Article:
Christmas dinner will likely consist of roast chicken, rice and gungo peas (pigeon peas), with sorrel to drink. Sorrel is a plant, not unlike the rooibos (red tea) herb, which is steeped hot, then cooled and mixed with ginger, sugar and white rum. Its bright red color makes it a great holiday drink. Dessert usually features a Christmas cake or pudding, very similar to the type made in England, but with a lot more alcohol.

Another tradition is the Junkunoo parade, which is found in many Caribbean islands and has its roots in slavery. Men dressed in costumes representing the devil, a cow and even a pregnant woman parade the streets in small groups accompanied by drums and flutes, much to the amusement of the onlookers [source: Tortello]. On Boxing Day, the day after Christmas, people may go to the theater to see the Pantomime (a family musical), which traditionally opens on this day. Some also take the day to visit friends.

Easter is also a big holiday weekend. Many Jamaicans go to church on Good Friday; one holiday superstition involves leaving an egg white out in some water on Holy Thursday and seeing what shape it takes overnight. For instance, if it sets like a ship, travel is in your future.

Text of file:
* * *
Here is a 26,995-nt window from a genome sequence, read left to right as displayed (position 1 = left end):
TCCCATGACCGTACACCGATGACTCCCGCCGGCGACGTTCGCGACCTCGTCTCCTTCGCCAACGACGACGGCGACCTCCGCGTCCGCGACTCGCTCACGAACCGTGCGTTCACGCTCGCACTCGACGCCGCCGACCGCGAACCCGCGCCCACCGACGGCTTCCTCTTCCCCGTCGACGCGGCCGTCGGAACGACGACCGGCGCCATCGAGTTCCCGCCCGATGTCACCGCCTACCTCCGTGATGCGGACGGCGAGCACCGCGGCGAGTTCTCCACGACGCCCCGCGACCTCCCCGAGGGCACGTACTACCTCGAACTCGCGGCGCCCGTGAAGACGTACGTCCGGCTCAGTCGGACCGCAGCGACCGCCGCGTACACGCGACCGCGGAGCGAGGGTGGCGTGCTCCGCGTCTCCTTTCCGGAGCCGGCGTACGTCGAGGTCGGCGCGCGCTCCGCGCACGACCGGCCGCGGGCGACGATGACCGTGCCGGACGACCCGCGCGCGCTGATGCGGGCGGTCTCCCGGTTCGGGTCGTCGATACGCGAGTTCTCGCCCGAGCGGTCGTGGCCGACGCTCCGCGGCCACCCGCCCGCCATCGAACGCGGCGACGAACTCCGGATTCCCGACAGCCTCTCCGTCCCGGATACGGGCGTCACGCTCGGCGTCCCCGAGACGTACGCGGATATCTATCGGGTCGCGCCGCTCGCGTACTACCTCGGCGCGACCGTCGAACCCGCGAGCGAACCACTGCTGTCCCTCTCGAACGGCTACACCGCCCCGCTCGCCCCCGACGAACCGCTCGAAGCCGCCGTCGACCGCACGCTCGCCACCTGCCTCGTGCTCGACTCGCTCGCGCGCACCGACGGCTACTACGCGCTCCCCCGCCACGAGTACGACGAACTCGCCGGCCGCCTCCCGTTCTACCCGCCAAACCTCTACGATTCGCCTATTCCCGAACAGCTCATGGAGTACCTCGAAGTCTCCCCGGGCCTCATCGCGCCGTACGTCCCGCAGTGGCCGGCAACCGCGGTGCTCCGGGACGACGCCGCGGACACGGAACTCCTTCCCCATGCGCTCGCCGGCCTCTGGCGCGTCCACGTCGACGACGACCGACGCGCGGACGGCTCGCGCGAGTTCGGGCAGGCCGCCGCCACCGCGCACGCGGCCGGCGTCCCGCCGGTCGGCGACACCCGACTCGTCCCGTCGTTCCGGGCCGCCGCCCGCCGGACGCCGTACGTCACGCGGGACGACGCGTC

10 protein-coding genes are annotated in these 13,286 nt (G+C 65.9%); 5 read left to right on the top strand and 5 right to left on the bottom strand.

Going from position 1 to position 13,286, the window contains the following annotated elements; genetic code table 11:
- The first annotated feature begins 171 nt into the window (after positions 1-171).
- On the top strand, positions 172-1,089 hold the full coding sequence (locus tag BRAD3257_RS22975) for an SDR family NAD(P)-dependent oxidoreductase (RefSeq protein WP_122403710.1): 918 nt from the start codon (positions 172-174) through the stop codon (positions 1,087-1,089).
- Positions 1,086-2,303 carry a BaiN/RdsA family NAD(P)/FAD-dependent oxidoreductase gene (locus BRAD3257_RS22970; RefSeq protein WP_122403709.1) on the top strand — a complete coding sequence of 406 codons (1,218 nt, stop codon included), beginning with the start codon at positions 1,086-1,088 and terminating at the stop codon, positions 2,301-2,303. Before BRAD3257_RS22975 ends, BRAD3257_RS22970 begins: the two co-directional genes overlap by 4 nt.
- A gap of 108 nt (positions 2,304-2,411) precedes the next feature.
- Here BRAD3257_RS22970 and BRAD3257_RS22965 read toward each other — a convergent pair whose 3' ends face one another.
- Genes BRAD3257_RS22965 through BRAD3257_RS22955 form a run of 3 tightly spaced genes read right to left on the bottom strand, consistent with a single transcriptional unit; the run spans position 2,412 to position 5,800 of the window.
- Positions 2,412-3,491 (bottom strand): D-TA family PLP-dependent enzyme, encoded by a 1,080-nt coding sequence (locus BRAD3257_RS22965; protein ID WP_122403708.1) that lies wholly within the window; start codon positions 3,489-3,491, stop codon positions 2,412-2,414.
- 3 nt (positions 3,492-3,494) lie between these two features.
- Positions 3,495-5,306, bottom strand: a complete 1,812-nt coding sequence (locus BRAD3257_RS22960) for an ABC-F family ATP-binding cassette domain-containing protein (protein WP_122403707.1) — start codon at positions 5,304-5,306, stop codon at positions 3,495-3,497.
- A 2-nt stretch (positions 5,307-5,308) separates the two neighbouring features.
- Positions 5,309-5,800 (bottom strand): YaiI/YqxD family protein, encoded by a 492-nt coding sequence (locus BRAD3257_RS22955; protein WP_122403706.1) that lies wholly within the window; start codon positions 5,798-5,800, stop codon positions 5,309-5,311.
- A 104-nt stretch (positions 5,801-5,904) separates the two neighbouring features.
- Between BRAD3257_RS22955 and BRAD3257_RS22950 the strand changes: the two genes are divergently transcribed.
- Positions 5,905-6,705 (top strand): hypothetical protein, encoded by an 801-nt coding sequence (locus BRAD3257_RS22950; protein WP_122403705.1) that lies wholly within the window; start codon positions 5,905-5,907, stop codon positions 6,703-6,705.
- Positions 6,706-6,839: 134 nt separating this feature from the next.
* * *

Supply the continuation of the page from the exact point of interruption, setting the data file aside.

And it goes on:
The most popular Easter tradition is eating bun and cheese. The bun is shaped like a loaf and filled with raisins, cinnamon and other spices, sliced sandwich-style with a piece of cheese in between. Easter is also the start of the annual carnival, featuring costumed parades and bands of calypso and soca musicians. Easter Monday (the day after Easter) will find Jamaicans at the beach or having a cookout.